For the first time, I realised that most rainforest species do not drop branches readily and consequently have few hollows for native animals. Those branches that do drop rot quickly due to the moist environment and lack of light and the plants on the forest floor are sparse and mainly ferns.

Rainforest, Saddleback Mountain.
Photo supplied.

My rather naïve assumption that I would have been safe from fire had I reached the open paddocks at the end of my road was dashed when I visited the devastated fire areas of the south coast. I saw how fires had reached astonishing distances across open farmlands, villages and waterways with ease.

I heard one landowner state that the air was igniting with volatile eucalyptus gases well ahead of the fire front, and I wondered if uninterrupted open space assisted radiation and wind speed and could itself be hazardous under extreme conditions.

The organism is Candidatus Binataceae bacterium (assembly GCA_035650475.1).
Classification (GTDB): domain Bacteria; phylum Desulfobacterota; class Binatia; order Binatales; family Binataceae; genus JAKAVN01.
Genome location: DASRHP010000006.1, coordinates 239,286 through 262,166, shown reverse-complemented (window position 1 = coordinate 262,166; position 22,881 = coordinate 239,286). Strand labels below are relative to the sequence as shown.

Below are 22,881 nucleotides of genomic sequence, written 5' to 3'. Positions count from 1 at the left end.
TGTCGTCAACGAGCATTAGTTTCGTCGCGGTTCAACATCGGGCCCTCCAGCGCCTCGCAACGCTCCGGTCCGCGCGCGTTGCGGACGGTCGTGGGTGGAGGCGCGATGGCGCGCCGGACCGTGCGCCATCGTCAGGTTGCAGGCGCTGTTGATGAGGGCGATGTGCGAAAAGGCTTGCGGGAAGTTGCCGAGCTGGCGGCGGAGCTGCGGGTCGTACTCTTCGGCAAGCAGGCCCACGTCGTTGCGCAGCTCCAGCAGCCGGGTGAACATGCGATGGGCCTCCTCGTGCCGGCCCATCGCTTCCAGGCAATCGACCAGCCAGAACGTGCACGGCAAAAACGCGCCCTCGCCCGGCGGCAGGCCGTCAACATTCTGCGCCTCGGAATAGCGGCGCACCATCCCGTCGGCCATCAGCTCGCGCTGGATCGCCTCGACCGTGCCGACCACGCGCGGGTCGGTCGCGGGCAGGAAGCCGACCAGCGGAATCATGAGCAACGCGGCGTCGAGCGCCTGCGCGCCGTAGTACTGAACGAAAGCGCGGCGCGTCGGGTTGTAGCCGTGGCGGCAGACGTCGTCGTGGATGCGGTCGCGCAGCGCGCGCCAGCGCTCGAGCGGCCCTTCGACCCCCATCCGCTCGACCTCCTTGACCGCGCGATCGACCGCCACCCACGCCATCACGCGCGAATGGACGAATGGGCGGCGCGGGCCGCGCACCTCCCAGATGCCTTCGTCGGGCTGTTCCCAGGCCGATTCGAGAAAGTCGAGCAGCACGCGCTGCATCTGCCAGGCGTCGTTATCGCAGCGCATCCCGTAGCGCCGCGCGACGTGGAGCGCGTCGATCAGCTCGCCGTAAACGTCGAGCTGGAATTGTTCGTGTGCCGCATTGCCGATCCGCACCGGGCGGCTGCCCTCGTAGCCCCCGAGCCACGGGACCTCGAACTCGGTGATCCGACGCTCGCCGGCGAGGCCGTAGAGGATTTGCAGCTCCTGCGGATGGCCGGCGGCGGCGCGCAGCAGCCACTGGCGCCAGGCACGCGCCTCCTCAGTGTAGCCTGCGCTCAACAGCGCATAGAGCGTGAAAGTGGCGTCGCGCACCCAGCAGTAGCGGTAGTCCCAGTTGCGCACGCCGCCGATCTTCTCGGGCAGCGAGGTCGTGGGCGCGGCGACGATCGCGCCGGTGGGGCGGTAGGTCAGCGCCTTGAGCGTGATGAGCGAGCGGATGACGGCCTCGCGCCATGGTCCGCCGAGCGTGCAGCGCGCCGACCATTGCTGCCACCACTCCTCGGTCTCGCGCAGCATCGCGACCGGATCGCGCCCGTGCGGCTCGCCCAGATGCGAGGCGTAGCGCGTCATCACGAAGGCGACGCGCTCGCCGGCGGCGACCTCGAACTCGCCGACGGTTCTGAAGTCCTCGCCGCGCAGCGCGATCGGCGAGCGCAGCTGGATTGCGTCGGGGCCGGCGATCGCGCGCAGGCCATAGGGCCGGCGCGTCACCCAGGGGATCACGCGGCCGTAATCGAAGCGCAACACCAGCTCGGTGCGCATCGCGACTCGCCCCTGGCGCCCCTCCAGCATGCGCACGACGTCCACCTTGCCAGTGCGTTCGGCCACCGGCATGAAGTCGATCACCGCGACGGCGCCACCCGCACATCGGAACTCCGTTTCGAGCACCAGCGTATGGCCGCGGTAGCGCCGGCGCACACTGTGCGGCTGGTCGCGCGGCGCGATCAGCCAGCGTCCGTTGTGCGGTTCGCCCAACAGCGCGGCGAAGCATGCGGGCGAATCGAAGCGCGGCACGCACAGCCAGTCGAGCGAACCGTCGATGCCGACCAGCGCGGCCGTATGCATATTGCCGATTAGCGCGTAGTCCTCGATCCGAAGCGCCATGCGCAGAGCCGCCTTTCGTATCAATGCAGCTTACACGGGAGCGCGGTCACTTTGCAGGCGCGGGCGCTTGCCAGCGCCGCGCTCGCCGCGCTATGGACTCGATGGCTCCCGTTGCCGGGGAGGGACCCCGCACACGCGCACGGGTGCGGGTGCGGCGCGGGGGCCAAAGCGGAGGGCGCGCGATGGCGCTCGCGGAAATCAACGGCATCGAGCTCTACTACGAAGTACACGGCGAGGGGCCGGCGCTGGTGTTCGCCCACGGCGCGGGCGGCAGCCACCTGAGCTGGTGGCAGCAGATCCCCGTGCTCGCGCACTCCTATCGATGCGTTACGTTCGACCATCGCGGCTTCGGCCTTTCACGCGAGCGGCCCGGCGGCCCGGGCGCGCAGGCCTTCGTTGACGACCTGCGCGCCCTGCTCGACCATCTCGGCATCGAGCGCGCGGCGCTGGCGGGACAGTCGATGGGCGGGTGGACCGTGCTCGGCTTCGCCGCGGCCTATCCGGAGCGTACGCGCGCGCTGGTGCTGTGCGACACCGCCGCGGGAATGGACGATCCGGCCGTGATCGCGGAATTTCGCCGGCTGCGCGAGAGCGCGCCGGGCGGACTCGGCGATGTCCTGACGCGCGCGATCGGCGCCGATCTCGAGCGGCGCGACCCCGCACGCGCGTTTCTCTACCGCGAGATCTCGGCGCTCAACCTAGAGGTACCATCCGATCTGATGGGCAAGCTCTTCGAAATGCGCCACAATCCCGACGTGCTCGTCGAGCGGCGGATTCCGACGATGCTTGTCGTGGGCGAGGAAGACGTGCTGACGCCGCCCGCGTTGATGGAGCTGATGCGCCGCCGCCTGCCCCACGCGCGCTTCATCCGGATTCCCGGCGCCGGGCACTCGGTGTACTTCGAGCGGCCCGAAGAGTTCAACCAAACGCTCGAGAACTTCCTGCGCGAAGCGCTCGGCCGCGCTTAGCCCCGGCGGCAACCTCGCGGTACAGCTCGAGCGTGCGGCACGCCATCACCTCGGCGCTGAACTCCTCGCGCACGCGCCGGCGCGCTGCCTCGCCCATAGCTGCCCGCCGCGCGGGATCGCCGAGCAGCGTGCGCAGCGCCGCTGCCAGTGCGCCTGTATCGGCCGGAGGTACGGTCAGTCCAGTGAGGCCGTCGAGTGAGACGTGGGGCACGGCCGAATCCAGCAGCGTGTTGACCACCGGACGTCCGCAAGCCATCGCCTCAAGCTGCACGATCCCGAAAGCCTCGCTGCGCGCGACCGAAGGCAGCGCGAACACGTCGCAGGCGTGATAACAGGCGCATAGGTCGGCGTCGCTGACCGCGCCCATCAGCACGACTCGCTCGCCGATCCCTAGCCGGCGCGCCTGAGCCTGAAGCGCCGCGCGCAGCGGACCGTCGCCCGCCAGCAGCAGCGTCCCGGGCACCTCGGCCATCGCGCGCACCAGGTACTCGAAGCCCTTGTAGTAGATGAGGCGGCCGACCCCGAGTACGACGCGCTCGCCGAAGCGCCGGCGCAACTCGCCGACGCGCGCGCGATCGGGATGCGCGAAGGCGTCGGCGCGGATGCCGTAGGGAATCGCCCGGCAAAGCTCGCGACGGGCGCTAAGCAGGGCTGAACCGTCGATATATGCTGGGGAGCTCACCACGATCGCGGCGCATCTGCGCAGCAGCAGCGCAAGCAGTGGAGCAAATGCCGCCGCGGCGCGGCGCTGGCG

I reflected on how important fire barriers can be in protecting against fire, whether they be colour bond fences, rows of poplars or better still densely planted local rainforest trees. It seemed to me that tree removal isn’t always a fire mitigation solution.

I also mused on the prospect of indiscriminate fire hazard reduction in wet gullies, rainforest or regenerating rainforest areas, where fire suppressing moist forests could be inadvertently replaced by fire promoting ones.    

Howard Jones is secretary of the Gerroa Environment Protection Society. His house is located on the slopes of Saddleback Mountain, Kiama. This rainforest was named the ‘Illawarra Brush’ by Dr Kevin Mills who described it as the largest area of subtropical rainforest remaining in South Eastern NSW.